3. Nail guns should not be exempted from trigger safety requirements in any construction industry applications. The ANSI SNT-101 revised standard includes a construction activity (i.e., sheathing) in its definition of “production application.” There is no safety-based rationale for exempting any type of construction operation in the use of nail guns; therefore use of nail guns in construction should be specifically excluded from a definition of “production application.” In fact, some authoritative international guidelines have done this unequivocally. For example, the New Zealand Department of Labour (Guidelines for the Safe Use of Portable Mechanically Powered Nailers and Staplers, 2001, p 17) states, “Any tool that can drive a fastener that is more than 50 mm in length in any other sequence…” (other than sequential or restrictive nailing modes which preclude ’bump firing’) “…should be withdrawn and serviced to return it to its correct mode of operation if it is used on a construction site. If a nailer on a construction site cannot be modified to sequential trip, it should be withdrawn from service.” (bold added)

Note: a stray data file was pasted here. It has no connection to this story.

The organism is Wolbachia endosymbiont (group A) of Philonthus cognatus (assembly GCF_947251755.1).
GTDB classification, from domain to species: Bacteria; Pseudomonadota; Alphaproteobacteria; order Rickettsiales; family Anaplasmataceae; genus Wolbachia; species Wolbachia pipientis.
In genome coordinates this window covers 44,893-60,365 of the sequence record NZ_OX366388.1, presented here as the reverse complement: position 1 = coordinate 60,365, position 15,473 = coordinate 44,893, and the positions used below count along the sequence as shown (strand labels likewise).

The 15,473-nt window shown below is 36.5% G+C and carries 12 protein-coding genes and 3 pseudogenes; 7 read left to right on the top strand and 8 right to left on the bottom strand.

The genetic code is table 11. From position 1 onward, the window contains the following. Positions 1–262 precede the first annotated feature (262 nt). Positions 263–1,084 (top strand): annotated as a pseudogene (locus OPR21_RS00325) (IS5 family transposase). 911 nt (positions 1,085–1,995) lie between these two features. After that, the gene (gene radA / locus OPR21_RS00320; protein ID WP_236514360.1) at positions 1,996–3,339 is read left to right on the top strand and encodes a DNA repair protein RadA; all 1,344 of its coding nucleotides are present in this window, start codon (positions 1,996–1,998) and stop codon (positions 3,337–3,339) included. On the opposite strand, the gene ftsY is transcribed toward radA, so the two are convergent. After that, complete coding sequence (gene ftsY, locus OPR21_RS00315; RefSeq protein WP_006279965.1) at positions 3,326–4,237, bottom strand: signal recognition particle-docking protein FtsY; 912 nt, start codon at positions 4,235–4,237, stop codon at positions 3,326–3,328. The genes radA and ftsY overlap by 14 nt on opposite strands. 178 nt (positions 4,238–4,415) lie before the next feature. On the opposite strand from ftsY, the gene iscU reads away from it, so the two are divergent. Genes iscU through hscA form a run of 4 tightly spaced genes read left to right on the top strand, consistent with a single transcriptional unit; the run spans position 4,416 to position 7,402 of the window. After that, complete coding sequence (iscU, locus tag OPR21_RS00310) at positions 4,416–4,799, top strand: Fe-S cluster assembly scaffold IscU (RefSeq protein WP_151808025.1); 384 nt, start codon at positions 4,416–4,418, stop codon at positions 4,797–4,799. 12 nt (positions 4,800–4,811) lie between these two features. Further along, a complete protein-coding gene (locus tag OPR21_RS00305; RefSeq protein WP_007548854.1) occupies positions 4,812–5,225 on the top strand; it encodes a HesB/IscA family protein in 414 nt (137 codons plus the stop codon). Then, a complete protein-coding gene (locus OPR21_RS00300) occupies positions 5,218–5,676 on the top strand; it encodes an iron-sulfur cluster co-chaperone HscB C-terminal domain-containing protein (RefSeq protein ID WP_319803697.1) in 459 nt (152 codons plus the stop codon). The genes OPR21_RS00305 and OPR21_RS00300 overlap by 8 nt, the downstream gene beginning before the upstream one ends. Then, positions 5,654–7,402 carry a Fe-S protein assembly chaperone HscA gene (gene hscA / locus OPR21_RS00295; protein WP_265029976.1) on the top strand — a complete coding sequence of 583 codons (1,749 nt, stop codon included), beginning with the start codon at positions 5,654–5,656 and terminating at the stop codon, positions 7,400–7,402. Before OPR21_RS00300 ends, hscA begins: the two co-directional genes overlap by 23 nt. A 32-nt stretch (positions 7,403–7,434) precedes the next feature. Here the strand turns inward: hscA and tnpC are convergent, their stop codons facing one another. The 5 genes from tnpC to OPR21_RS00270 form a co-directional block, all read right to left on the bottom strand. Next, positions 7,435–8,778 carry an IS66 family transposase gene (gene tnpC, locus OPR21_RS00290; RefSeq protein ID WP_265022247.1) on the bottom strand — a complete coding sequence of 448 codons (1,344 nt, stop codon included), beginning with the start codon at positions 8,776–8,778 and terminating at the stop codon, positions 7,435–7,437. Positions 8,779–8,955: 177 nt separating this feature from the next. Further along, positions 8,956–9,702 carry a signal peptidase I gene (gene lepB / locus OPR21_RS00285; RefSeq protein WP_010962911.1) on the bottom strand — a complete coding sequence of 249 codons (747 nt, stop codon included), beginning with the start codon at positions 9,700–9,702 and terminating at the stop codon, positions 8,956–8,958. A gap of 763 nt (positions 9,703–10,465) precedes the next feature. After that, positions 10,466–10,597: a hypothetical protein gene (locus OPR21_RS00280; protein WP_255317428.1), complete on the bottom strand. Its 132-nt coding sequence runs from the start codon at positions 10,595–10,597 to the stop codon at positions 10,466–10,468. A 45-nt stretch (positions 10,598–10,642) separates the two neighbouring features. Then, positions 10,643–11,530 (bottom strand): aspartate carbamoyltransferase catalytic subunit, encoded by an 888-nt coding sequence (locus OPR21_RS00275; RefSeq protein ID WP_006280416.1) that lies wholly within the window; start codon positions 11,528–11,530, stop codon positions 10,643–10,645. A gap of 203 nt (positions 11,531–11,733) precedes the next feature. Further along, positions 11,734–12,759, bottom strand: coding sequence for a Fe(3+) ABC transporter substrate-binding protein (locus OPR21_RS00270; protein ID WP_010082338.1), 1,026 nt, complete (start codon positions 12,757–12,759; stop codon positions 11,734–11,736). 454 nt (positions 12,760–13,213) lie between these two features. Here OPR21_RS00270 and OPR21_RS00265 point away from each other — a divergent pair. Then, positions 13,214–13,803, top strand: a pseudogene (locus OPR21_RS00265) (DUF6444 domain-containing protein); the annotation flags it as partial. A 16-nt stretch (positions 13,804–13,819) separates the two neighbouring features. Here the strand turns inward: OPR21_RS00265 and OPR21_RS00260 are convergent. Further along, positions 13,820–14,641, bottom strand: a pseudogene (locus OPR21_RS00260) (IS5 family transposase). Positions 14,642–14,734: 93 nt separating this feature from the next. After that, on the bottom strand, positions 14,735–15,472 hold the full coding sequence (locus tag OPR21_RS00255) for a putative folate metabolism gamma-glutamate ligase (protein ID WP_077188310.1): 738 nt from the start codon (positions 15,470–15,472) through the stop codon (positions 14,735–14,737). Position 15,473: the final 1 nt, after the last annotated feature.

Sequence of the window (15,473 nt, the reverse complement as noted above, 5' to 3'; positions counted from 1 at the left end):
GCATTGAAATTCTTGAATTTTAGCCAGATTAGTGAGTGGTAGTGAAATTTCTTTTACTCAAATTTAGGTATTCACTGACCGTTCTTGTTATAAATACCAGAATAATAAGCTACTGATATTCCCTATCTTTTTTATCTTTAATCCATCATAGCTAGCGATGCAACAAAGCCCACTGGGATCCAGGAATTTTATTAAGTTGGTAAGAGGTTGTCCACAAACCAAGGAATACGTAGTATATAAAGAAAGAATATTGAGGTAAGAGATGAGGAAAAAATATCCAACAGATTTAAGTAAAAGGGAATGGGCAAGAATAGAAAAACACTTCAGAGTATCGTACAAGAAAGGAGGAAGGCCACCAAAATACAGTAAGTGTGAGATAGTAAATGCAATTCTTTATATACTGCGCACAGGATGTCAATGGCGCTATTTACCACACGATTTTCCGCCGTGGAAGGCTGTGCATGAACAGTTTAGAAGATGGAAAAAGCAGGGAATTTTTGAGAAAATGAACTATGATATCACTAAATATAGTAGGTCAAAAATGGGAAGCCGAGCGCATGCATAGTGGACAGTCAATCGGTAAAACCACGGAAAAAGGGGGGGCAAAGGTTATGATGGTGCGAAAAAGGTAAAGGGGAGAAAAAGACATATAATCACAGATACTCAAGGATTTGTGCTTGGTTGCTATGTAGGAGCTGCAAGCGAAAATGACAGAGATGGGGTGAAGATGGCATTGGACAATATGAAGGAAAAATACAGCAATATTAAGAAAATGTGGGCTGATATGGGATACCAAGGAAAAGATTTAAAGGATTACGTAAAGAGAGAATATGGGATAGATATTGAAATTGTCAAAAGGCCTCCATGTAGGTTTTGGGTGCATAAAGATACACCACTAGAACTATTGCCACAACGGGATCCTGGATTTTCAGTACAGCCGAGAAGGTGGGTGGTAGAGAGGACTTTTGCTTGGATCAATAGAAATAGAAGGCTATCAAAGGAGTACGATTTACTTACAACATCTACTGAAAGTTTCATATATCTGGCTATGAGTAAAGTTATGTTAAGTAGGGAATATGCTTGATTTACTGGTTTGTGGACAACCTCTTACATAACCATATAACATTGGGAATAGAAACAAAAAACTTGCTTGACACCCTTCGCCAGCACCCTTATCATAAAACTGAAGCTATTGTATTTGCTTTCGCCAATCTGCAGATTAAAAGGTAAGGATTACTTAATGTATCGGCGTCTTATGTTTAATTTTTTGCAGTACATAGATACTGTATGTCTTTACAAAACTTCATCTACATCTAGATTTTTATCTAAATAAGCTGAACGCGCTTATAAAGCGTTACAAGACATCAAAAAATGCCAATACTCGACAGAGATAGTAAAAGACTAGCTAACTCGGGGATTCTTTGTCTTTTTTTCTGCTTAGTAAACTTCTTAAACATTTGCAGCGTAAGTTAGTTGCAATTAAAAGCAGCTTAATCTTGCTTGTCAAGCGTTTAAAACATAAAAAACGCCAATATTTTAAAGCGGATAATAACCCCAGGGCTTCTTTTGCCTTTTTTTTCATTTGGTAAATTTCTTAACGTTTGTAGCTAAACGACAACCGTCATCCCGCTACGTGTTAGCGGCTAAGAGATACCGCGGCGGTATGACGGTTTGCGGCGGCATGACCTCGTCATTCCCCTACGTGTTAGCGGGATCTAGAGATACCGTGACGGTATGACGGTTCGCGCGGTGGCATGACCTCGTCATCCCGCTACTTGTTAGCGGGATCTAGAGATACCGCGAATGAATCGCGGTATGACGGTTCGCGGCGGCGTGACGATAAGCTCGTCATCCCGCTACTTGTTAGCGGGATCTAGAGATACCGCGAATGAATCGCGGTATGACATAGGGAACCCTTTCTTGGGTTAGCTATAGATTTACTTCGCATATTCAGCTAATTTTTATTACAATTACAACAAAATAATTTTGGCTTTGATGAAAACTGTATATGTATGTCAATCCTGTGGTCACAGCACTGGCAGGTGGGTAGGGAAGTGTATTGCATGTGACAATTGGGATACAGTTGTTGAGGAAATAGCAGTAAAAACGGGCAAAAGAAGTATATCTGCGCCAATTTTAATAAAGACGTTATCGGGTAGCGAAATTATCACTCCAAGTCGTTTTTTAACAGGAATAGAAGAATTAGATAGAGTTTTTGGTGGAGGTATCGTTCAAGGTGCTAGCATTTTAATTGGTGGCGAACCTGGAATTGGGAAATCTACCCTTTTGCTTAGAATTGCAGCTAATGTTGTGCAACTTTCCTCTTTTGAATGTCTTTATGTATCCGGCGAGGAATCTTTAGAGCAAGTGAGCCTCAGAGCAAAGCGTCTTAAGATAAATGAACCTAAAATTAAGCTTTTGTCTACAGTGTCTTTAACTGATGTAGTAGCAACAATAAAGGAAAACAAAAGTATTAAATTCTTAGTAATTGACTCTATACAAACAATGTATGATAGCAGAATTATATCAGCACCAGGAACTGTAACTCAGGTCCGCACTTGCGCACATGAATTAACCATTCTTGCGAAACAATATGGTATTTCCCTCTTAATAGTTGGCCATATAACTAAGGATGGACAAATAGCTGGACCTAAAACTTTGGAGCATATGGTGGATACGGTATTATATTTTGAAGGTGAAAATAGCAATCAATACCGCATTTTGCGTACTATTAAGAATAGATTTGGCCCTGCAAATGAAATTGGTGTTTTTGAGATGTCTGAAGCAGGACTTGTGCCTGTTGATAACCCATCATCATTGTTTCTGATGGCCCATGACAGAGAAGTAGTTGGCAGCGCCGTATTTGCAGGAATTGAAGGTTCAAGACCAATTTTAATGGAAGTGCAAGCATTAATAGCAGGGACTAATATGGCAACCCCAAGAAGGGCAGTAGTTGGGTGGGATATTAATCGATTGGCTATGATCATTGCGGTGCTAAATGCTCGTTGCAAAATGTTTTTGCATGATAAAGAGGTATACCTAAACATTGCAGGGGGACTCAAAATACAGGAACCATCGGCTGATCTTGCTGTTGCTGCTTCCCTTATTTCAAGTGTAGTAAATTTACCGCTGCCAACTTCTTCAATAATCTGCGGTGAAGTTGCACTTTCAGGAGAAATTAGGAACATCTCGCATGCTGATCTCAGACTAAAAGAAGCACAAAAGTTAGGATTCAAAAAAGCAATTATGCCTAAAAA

NIOSH has invested over a decade of research studying nail gun injury causes and how to prevent them. For a full list all NIOSH nail gun safety information products please visit the Nail Gun Safety Topic Page.

 

Brian D. Lowe, Ph.D.; Stephen Hudock, PhD, CSP; Scott Earnest, Ph.D., P.E., C.S.P.; and Christine M. Branche, Ph.D., FACE 

 

Dr. Lowe is a Research Industrial Engineer in the  NIOSH Division of Applied Research and Technology.

Dr. Hudock is a Lead Research Safety Engineer in the NIOSH  Division of Applied Research and Technology.

Dr. Earnest is Deputy Director for the NIOSH Office of Construction Safety and Health and Coordinator for the Construction Sector

Dr. Branche is Principal Associate Director and Director, Office of Construction Safety and Health.

 

NIOSH acknowledges the contribution of Matt Gillen, retired, in leading the development of nail gun policy and encouraging a stronger safety standard for nail guns.

Posted on by Brian D. Lowe, Ph.D.; Stephen Hudock, PhD, CSP; Scott Earnest, Ph.D., P.E., C.S.P.; and Christine M. Branche, Ph.D., FACE